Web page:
I just came back from a spontaneous road trip to Seattle. Living in BC I’m pretty close to the border and Seattle is a 7 hour drive away. Amazing really, when I consider my road trip 7 yeas ago, to Cornwall from London (one side of the UK to the other) took 7 hours.
I grew up listening to bands like Nirvana, Pearl Jam and Sound Garden. Seattle is the home of grunge music, I’d read about it in all those Kurt Cobain biographies. So naturally it was on my bucket list for some time. Hopefully it was still full of men with long hair who play guitars? (If only!)
We rented our car from Avis at the Cascade Lodge in Whistler, the only place in town to rent a car. They are frequently out of cars, so if you need one get in ASAP.
We had limited time in Seattle. So what can you do in 48 hours?
Pike Place market is the oldest farmers market in the United States, first opening it’s doors in 1907. So much fresh produce, and at a fracture of the price up here in Canada. Unfortunately for us, we weren’t allowed to bring anything across the border – boo!
Pike Place was amazing, why? One: It’s where the basic bitch was born and two: there was so much food.
At least those are my two favourite reasons. Pike Place is of course home of the original Starbucks, when I visited Seattle I didn’t know that less than a month after i’d be working for the company. (And one of my favourite employers to date I might add) The line up for this particular Starbucks was so long, even I couldn’t be bothered to line up. Instead I got my coffee at their other location just around the corner, it’s kind of the same right?
Pike Place also features lots and lots of different cuisines, and this foodie was loving life. I ate a lot.
In fact I ate so much, my jeans ripped open in a not so subtle place. I mean, they were already on their last legs, but I like to think it was the food.
And they were also the only pair I brought with me, I’d learned nothing from my trip to Rome the year before.
Walking through the city we stumbled upon what I’m going to call “food truck Friday”. It was a Friday and there were tons of food trucks, so why not?
I guess I was missing England a little, because I got myself an amazing chicken kebab/pita bread thing.
Sticky in Seattle
The gum wall is located in Post Alley, just below Pike Place market. I find it really disgusting but really fascinating that this is a tourist attraction. I suppose it’s a form of recycling for the sake of art? Sure. Let’s go with that.
Still I kind of think it’s a cool way to leave a piece of yourself in Seattle. Even if that piece is full of germs.
The Space Needle
As a kid in the 90’s I absolutely loved the TV show Frasier, and as an adult I still do. Watching the beginning credits as the outline of Seattle appeared across my TV screen. The outline of the pace needle always fascinated me, what a weird looking building? It was like some sort of alien flying saucer. I knew I had to see it.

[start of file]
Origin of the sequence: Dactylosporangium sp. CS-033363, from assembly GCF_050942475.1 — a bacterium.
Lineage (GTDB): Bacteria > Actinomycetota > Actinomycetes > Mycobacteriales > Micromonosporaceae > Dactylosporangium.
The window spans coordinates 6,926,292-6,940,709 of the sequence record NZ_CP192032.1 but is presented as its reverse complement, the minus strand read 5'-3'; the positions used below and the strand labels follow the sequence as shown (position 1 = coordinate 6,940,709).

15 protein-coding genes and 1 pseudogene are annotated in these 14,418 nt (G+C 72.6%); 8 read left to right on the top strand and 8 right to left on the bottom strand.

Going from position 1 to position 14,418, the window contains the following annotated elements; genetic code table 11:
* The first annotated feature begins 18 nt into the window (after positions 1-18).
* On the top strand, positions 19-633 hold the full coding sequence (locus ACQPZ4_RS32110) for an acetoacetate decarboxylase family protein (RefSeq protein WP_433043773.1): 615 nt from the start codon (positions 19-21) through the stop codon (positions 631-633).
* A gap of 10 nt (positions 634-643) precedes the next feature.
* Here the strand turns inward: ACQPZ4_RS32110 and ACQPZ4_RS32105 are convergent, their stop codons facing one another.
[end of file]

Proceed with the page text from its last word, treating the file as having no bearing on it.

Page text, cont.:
It was almost like something from EPCOT, and I liked it. (As always, a Disney reference)
The views from above were incredible. Any kind of observation deck is always a must in Cities for me, I don’t know why but seeing a city from above just fascinates me.
We ventured into a little shop selling olive oil and balsamic vinegar. MY roommate ending up buying one of each, we later had it with bread from pure bread here in Whistler – so good!
While we were browsing, I couldn’t help but notice the sweet sweet smell drifting in from nearby. You might know by now that I have a very sweet tooth. The bakery next door was called Piroshki Piroshki, which is a Russian bakery. I couldn’t help but think of Red from Orange is the new black.
A Piroshki is a Russian puff pastry which is then fried or baked and stuff with different fillings. They.Were.Amazing.
We wandered into the Museum of Pop Culture but the ticket price was a little steep for us, we were not earning very much money here in Whistler.
We caught the monorail from here, while singing the “Monoraaaiiiillll” song from The Simpsons. (Again, being on a monorail, I’m thinking EPCOT. Anyone else?)
The locals in Seattle were some of the friendliest I’d ever met, not just in the States, but anywhere. Everyone was so willing to help you find you way, or to give recommendations.
One of the recommendations given to us was the Alibi Room. A cool little bar just opposite the gum wall. This was a really popular bar, with some very strong drinks!
The Crab Pot
We ended our trip by sampling some of Seattle’s best seafood. The Crab Pot is a seafood restaurant just on the waterfront. We had buckets of crab, shrimp and muscles thrown on our table. There was no better way to end the trip than with more food.
Unsurprisingly, it rained the whole time we were in the city. Having lived in the Pacific Northwest for 5 months already, I’m not stranger to the weather. But it reminded me of home somewhat. Seattle was definitely a city I could see myself living in. It was far more laid back than my hometown of London.
Have you ever been Seattle?